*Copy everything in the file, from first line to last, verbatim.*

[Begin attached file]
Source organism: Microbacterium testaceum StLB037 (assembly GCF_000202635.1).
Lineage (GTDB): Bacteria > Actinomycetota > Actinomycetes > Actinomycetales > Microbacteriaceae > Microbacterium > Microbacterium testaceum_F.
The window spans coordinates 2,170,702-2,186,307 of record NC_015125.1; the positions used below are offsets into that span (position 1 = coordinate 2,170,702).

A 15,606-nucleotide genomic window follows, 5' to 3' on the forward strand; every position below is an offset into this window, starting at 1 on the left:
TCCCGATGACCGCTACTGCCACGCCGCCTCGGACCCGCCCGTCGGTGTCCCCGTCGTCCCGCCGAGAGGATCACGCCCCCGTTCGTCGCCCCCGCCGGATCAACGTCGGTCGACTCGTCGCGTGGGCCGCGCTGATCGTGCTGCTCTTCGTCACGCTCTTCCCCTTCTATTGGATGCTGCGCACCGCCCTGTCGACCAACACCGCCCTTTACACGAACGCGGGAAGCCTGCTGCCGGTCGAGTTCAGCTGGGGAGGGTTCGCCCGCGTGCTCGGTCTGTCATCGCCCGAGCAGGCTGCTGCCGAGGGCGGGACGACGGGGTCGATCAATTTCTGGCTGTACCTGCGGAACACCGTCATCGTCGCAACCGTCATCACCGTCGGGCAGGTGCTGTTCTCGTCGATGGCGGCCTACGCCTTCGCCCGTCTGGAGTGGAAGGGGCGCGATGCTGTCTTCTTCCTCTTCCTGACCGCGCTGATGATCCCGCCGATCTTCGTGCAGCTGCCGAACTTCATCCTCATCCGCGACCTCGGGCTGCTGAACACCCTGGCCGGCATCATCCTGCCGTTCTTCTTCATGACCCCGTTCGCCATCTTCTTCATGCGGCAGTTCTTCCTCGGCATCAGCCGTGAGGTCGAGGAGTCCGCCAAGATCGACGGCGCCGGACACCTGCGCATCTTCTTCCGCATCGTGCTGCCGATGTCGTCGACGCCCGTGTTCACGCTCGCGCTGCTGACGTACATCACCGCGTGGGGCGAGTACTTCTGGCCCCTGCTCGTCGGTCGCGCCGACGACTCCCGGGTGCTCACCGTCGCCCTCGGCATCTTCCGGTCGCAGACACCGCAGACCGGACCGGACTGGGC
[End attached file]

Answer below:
Source organism: Microbacterium testaceum StLB037 (assembly GCF_000202635.1).
Lineage (GTDB): Bacteria > Actinomycetota > Actinomycetes > Actinomycetales > Microbacteriaceae > Microbacterium > Microbacterium testaceum_F.
The window spans coordinates 2,170,702-2,186,307 of record NC_015125.1; the positions used below are offsets into that span (position 1 = coordinate 2,170,702).

A 15,606-nucleotide genomic window follows, 5' to 3' on the forward strand; every position below is an offset into this window, starting at 1 on the left:
TCCCGATGACCGCTACTGCCACGCCGCCTCGGACCCGCCCGTCGGTGTCCCCGTCGTCCCGCCGAGAGGATCACGCCCCCGTTCGTCGCCCCCGCCGGATCAACGTCGGTCGACTCGTCGCGTGGGCCGCGCTGATCGTGCTGCTCTTCGTCACGCTCTTCCCCTTCTATTGGATGCTGCGCACCGCCCTGTCGACCAACACCGCCCTTTACACGAACGCGGGAAGCCTGCTGCCGGTCGAGTTCAGCTGGGGAGGGTTCGCCCGCGTGCTCGGTCTGTCATCGCCCGAGCAGGCTGCTGCCGAGGGCGGGACGACGGGGTCGATCAATTTCTGGCTGTACCTGCGGAACACCGTCATCGTCGCAACCGTCATCACCGTCGGGCAGGTGCTGTTCTCGTCGATGGCGGCCTACGCCTTCGCCCGTCTGGAGTGGAAGGGGCGCGATGCTGTCTTCTTCCTCTTCCTGACCGCGCTGATGATCCCGCCGATCTTCGTGCAGCTGCCGAACTTCATCCTCATCCGCGACCTCGGGCTGCTGAACACCCTGGCCGGCATCATCCTGCCGTTCTTCTTCATGACCCCGTTCGCCATCTTCTTCATGCGGCAGTTCTTCCTCGGCATCAGCCGTGAGGTCGAGGAGTCCGCCAAGATCGACGGCGCCGGACACCTGCGCATCTTCTTCCGCATCGTGCTGCCGATGTCGTCGACGCCCGTGTTCACGCTCGCGCTGCTGACGTACATCACCGCGTGGGGCGAGTACTTCTGGCCCCTGCTCGTCGGTCGCGCCGACGACTCCCGGGTGCTCACCGTCGCCCTCGGCATCTTCCGGTCGCAGACACCGCAGACCGGACCGGACTGGGC